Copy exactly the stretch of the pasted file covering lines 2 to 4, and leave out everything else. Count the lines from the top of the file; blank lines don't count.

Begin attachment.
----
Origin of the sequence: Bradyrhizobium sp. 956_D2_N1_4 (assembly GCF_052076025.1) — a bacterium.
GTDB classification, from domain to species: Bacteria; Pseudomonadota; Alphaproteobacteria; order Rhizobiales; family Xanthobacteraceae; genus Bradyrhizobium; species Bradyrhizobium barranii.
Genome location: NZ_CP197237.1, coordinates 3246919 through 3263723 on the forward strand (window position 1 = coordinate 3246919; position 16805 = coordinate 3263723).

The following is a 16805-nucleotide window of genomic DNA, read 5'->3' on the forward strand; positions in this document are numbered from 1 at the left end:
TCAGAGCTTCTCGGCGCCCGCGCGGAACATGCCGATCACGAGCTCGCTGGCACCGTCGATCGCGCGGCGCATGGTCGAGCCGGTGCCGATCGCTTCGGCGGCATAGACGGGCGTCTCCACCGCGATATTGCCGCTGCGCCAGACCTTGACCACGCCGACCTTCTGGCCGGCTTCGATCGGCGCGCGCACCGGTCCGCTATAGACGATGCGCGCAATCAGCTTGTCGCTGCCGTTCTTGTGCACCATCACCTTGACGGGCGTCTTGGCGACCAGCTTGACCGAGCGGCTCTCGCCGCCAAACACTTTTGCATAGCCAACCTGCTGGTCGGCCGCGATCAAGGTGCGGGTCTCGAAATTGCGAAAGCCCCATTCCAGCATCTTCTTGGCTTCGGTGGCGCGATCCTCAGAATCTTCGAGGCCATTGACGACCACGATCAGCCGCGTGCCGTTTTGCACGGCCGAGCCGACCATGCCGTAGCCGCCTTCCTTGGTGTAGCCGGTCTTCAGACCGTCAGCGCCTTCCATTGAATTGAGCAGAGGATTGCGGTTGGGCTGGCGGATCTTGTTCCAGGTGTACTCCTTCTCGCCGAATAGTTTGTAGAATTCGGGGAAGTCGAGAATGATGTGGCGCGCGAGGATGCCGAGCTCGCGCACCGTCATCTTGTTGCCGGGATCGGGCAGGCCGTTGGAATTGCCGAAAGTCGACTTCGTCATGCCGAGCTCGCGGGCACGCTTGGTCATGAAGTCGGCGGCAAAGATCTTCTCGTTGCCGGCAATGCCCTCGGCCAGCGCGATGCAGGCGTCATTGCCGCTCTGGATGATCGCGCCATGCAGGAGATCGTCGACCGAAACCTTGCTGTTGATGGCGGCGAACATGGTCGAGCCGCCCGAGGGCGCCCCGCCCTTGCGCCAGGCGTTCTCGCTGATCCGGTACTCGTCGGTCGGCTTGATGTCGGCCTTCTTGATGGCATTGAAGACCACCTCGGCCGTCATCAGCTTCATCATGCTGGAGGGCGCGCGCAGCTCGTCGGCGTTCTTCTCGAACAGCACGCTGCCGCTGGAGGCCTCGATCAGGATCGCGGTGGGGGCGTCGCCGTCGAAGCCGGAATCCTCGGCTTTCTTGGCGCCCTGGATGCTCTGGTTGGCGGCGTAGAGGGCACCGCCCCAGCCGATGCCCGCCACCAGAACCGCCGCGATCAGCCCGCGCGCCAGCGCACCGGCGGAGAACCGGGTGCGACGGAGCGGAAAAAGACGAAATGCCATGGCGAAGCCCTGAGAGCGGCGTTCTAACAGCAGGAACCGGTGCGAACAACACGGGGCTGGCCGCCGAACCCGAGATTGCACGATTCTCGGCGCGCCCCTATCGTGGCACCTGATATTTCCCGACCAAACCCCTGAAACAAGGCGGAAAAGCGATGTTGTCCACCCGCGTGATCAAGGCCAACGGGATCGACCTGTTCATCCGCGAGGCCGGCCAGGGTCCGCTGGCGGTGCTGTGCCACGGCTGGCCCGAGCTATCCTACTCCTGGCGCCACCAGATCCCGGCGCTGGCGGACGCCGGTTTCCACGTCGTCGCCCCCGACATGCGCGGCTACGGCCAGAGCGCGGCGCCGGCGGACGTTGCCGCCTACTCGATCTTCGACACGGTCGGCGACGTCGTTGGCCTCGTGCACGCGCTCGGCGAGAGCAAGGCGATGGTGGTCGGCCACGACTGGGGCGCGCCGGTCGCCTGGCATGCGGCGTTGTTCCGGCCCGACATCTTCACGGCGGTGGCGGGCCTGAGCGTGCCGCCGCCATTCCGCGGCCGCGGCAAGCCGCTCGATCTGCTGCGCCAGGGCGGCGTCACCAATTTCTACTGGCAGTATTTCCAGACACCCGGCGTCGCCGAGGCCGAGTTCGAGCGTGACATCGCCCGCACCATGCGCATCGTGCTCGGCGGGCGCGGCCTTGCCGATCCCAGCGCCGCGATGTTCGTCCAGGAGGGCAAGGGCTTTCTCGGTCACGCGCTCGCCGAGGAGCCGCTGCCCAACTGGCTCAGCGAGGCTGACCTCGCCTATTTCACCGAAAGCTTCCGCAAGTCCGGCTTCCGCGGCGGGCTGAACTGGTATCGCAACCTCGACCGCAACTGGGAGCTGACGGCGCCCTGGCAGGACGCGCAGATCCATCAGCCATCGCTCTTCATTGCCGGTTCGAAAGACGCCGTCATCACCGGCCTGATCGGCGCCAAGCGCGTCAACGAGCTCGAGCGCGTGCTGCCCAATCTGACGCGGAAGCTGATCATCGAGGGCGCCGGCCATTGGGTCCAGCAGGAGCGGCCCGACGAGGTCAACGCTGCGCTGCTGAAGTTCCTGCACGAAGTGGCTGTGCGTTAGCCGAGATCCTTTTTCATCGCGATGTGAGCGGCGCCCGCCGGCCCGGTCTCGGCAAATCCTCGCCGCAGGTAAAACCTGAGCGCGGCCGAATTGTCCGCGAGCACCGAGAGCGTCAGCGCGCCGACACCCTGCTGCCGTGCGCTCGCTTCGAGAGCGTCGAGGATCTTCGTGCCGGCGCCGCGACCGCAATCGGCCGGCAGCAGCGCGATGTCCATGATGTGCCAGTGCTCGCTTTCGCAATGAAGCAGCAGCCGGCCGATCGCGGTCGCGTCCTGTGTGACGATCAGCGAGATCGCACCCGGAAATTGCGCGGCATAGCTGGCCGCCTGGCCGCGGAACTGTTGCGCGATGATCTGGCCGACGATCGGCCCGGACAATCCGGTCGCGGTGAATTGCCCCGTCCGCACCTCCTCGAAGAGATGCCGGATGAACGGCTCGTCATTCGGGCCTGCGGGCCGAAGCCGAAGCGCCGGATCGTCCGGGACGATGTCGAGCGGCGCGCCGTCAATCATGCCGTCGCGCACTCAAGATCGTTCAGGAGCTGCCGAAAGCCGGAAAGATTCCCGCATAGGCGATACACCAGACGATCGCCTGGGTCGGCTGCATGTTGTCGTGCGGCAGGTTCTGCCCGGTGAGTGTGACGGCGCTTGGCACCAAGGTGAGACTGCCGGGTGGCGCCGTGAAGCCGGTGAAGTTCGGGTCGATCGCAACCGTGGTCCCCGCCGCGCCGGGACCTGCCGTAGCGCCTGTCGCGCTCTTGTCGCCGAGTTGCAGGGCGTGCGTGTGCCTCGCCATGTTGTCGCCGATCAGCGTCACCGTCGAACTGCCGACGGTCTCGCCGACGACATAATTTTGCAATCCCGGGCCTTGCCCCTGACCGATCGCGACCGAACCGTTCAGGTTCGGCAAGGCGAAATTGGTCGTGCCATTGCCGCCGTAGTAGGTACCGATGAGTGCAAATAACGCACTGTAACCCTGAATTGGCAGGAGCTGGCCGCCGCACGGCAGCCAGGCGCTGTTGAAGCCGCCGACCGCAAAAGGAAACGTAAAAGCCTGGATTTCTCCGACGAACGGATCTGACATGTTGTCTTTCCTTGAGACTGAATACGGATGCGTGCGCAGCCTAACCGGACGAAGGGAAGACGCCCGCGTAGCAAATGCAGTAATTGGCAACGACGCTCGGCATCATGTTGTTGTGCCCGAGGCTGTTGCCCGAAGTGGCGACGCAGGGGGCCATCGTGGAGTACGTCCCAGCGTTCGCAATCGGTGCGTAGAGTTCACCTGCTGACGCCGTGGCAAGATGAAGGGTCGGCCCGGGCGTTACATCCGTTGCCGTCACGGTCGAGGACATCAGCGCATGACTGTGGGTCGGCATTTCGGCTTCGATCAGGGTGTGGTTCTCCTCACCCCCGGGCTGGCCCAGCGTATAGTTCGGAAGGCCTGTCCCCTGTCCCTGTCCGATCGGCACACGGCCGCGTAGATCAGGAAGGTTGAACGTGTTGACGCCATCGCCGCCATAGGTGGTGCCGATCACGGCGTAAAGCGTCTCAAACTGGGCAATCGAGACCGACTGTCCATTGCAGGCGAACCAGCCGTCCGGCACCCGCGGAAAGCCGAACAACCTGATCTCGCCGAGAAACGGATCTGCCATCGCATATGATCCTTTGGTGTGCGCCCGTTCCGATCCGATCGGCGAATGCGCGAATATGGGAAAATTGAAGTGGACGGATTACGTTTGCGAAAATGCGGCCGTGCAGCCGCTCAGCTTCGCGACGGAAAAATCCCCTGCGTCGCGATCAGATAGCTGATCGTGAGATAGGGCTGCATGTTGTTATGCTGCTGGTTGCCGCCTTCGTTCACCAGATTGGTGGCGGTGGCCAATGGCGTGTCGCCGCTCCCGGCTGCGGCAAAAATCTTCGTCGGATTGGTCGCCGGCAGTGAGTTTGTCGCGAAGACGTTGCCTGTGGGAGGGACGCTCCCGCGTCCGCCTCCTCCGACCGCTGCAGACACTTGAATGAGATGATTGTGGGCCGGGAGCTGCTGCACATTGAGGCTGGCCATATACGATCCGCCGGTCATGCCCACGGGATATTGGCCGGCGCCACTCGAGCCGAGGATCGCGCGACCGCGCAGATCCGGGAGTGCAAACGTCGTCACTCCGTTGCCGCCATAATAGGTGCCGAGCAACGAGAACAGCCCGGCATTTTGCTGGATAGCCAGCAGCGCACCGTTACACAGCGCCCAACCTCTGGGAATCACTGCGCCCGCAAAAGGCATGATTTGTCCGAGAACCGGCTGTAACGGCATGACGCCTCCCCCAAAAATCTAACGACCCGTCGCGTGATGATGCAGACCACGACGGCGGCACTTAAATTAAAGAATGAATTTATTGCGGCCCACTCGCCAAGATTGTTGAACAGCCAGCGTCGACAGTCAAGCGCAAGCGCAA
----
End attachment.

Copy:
GTDB classification, from domain to species: Bacteria; Pseudomonadota; Alphaproteobacteria; order Rhizobiales; family Xanthobacteraceae; genus Bradyrhizobium; species Bradyrhizobium barranii.
Genome location: NZ_CP197237.1, coordinates 3246919 through 3263723 on the forward strand (window position 1 = coordinate 3246919; position 16805 = coordinate 3263723).

The following is a 16805-nucleotide window of genomic DNA, read 5'->3' on the forward strand; positions in this document are numbered from 1 at the left end: